Themes and Characters
"A Good Man Is Hard to Find" is a story of sharp contrasts. First, O'Connor creates a sharp contrast between a nuclear family and a band of three male criminals. The family is a microcosm of the decaying society in the American South, with the grandmother's firm ties to tradition offset by her grandchildren's abandonment of any semblance of propriety of manners. The Misfit is also starkly contrasted with the grandmother, but this contrast centers around religious beliefs. Evidence of society's decaying fabric is woven into the story through these contrasts.
The first person the reader meets is the grandmother, a cartoon representation of a "good" Christian woman. She is seemingly obstinate from the very moment the reader is confronted by her insistence that her family cancel their trip down to Florida to avoid meeting the Misfit. Her powers of persuasion are ineffective, however, until she adds deception to her tales: when she desires to stop and visit a site she believes houses a plantation she visited in her youth, she lies about its grandeur and "secret doors" to rile up the child and force her son to make a detour to find the plantation. Her lie is selfish but by no means atrocious, yet the consequence for this lie is death, for herself and her entire family. It is shocking penance, one far out of bounds of what one might normally expect for a trifling selfish act.
In the grandmother, O'Connor creates a conduit for the values of the "Old South." She does not paint these values in rosy shades: her character is prattling, longwinded, and self-absorbed. However, she is also warm to new ideas, easily thrilled by everyday experiences, and gripping to life as only one who knows the true value of life can. Thus, although the grandmother chatters ceaselessly about whatever is before her—the red clay banks, the speed limit, the A Good Man Is Hard to Find 197 trees—none of which is of any particular import, she is genuinely interested in sharing with the rest of the family. That they ignore or repel her comments speaks volumes about her status within the family. The elders here are not revered but barely tolerated. The grandmother is a caricature not only in the descriptions by O'Connor but to the other characters as well. At one point during the drive, she makes a joke that everyone ignores, and then the children begin to play a game which escalates into an argument. The children begin to slap each other—over the grandmother. Finally, the children pay attention to the grandmother when she promises to tell them a story. Interestingly, she is able to tell the story all the way through. The young boy giggles over the details of the story, but the young girl misses the comedy in the tale and only complains that she would not have liked some boy who only brought her a watermelon each week to woo her. Again, the girl unveils her insatiable selfishness.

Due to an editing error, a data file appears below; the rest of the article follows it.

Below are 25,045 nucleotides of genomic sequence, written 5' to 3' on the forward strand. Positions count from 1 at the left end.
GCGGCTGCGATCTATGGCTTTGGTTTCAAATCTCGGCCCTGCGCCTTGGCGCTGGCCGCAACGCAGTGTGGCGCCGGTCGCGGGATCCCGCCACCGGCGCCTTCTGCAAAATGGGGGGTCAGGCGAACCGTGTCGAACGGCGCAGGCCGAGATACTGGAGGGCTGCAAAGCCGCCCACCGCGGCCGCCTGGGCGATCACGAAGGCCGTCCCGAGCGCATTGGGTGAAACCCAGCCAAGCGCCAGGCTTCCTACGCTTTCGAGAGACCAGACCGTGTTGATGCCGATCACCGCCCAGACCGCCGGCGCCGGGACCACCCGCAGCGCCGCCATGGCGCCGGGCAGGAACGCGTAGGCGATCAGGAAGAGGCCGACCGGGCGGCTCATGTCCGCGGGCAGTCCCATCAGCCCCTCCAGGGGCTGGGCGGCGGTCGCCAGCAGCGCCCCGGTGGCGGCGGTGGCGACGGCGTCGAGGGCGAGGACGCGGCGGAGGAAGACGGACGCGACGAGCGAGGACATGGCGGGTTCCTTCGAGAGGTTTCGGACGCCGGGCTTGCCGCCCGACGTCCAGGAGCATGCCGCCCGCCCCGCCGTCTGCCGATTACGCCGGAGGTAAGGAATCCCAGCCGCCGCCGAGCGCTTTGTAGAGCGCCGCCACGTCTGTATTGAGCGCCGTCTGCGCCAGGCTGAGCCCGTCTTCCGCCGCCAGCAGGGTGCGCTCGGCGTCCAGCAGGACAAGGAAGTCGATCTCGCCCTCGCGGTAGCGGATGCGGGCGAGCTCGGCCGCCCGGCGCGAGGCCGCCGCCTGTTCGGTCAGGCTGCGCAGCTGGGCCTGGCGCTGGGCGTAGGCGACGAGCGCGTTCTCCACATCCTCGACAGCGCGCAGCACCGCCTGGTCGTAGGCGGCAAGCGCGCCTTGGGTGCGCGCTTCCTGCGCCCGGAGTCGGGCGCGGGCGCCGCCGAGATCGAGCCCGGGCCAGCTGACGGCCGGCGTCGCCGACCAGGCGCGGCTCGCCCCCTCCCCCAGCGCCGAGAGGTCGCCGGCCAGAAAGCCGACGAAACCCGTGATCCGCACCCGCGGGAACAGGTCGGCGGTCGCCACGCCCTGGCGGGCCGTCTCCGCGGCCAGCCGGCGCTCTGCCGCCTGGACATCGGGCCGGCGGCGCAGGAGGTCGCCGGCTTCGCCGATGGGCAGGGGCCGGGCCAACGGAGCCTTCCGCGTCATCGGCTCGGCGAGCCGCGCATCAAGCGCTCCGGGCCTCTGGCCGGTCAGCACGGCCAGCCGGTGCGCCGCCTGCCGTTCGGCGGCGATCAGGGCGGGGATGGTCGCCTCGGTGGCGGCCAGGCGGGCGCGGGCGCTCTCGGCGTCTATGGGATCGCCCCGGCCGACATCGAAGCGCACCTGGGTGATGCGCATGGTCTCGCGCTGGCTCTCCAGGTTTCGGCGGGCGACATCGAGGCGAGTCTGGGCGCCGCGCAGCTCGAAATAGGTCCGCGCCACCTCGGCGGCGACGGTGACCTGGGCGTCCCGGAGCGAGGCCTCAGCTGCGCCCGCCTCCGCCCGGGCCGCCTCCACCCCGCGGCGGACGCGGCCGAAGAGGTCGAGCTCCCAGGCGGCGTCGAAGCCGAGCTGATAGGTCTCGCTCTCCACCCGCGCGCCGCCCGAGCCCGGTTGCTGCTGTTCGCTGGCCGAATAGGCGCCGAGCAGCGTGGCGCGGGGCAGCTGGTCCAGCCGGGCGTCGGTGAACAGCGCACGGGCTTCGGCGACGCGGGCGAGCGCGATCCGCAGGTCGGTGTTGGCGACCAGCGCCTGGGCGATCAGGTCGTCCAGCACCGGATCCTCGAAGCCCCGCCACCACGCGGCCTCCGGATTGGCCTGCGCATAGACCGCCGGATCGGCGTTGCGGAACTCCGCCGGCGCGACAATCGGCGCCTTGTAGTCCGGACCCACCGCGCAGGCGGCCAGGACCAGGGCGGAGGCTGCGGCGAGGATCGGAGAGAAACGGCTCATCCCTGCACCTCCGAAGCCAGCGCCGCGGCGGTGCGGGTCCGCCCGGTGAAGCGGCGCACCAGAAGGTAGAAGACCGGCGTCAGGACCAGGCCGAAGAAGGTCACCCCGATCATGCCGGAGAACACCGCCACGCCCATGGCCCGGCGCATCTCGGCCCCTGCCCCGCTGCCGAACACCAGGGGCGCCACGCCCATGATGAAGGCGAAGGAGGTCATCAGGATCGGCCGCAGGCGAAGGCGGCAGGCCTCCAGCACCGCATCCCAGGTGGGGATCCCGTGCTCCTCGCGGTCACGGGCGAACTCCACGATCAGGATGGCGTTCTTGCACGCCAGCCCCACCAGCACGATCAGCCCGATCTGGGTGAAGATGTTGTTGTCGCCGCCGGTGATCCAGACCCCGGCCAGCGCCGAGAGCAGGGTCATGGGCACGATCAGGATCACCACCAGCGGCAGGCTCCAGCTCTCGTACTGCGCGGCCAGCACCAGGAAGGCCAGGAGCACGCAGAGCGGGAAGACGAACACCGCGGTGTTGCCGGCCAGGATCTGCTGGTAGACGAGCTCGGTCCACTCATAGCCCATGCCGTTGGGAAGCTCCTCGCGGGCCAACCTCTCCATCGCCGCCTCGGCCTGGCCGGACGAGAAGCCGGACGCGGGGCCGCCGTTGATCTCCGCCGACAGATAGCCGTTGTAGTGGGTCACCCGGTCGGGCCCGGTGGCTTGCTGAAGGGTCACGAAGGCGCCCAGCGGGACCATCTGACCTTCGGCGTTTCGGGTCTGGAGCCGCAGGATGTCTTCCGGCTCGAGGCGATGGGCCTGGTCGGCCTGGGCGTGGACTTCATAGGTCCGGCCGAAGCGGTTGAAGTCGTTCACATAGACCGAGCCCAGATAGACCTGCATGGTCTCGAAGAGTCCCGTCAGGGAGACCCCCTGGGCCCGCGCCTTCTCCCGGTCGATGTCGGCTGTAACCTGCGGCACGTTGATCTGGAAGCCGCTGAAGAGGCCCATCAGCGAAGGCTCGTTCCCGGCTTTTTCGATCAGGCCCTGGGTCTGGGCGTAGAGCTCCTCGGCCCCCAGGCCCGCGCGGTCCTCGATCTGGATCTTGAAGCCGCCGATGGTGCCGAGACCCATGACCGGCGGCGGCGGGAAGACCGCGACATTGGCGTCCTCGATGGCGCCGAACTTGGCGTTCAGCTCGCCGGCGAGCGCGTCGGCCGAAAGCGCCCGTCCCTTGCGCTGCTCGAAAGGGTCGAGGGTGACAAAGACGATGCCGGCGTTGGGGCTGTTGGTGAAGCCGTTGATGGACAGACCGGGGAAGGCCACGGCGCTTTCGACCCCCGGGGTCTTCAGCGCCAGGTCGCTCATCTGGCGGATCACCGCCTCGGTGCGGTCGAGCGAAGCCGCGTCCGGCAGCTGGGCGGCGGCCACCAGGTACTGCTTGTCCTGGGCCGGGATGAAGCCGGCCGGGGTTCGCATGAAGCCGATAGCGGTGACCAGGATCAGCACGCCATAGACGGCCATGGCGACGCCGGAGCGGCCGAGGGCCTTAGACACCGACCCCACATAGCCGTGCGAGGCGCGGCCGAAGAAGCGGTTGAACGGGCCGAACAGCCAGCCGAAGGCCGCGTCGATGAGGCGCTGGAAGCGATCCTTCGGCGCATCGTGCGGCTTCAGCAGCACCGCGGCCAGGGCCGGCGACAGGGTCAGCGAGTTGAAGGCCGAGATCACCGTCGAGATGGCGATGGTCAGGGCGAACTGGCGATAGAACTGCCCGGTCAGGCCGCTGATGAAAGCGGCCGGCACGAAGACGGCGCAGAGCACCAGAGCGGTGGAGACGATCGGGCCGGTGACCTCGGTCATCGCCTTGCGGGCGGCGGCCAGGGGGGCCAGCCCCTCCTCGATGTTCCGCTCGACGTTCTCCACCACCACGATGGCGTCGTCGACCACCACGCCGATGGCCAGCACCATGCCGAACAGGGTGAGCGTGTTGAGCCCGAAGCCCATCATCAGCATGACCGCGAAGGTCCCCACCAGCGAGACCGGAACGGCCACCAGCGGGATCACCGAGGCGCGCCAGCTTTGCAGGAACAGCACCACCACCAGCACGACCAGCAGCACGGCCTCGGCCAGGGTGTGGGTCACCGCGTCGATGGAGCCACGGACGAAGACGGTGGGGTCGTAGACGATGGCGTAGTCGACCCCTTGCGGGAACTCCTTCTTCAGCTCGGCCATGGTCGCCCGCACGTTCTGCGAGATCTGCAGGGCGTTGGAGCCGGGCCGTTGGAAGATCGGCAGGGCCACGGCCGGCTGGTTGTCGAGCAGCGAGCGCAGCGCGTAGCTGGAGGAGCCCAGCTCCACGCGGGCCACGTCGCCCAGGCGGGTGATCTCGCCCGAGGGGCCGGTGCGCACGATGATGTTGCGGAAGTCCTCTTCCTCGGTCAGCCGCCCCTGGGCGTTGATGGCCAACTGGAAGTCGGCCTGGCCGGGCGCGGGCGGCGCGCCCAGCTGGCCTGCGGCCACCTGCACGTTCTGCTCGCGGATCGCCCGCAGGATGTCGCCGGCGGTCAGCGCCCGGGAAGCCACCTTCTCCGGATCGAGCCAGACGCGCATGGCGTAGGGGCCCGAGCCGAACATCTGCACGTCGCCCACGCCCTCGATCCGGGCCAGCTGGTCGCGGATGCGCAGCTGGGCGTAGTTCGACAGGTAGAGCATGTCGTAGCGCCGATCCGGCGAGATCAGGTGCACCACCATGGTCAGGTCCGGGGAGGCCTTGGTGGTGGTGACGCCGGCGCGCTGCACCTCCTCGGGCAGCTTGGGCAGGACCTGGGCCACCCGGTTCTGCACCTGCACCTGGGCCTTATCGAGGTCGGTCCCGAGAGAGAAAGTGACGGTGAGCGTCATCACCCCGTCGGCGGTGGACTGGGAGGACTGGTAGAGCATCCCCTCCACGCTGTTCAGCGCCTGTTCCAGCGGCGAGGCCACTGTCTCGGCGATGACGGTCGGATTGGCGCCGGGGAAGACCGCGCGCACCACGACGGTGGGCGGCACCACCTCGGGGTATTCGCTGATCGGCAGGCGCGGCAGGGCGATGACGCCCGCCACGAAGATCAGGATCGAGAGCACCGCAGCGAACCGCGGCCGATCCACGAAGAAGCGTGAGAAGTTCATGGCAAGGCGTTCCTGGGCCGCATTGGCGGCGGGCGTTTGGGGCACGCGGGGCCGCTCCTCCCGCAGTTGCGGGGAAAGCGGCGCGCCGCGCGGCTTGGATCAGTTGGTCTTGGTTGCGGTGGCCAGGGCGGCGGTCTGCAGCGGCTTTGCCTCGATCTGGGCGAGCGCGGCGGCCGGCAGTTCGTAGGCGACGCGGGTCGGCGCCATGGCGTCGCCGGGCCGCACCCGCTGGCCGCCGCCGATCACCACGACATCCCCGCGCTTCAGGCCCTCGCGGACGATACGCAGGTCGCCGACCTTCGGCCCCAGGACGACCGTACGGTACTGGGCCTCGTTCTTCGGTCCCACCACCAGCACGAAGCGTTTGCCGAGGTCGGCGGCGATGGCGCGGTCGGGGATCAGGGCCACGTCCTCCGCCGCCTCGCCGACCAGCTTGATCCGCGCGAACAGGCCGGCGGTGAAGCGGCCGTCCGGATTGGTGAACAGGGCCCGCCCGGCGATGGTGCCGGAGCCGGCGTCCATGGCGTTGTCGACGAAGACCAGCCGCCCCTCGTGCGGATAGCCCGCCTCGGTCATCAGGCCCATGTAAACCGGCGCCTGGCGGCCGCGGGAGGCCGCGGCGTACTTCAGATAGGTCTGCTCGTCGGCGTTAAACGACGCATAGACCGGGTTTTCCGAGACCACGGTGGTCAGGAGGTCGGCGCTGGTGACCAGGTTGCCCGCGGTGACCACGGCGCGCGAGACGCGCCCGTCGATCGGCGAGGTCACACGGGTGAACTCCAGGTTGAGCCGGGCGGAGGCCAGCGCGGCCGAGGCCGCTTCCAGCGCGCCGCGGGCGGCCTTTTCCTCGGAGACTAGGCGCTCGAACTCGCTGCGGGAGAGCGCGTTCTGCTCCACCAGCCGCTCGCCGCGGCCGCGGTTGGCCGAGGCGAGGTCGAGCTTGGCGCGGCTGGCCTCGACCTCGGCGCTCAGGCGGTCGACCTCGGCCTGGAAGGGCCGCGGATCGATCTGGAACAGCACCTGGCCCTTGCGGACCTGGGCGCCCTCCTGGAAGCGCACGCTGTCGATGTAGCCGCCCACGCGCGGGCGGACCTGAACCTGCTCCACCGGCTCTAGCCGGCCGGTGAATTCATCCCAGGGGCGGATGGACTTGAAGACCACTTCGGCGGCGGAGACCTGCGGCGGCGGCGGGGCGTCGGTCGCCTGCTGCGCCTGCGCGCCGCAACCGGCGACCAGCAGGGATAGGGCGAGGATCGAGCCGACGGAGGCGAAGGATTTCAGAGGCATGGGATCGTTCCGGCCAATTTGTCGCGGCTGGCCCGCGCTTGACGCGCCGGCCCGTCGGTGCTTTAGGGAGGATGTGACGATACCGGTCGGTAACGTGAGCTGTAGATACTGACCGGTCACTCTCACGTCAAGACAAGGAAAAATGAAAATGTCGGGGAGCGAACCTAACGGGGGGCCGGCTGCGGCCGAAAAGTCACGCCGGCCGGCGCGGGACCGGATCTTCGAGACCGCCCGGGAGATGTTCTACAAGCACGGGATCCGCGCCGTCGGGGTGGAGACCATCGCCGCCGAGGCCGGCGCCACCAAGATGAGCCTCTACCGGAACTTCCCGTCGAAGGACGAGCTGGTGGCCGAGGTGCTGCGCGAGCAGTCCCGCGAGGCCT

One of the most telling moments in the story is when the grandmother arrives at the car, ready for the drive to Florida. The night before, she had vehemently argued against going, but now she is ready, fully dressed in her finest wear. Complete with white cotton gloves,
. . . the grandmother had on a navy blue straw sailor hat with a bunch of white violets on the brim and a navy blue dress with a small white dot in the print. Her collars and cuffs were white organdy trimmed with lace and at her neckline she had pinned a purple spray of cloth violets containing a sachet.
O'Connor explains that she was so dressed so that, should the family be in an accident on the highway, "anyone seeing her dead on the highway would know at once that she was a lady." A comical aside to an unknowing reader, but a soft sense of foreboding begins to play into the story. The grandmother is setting herself up, it seems, for a fall. But it is not a fall from grace she will experience, rather a fall from life that ultimately provides her redemption. Up until the time that the grandmother envisions her murderer as her own child, she continues in the vein of pettiness, criticizing whatever does not...
(The entire section is 1677 words.)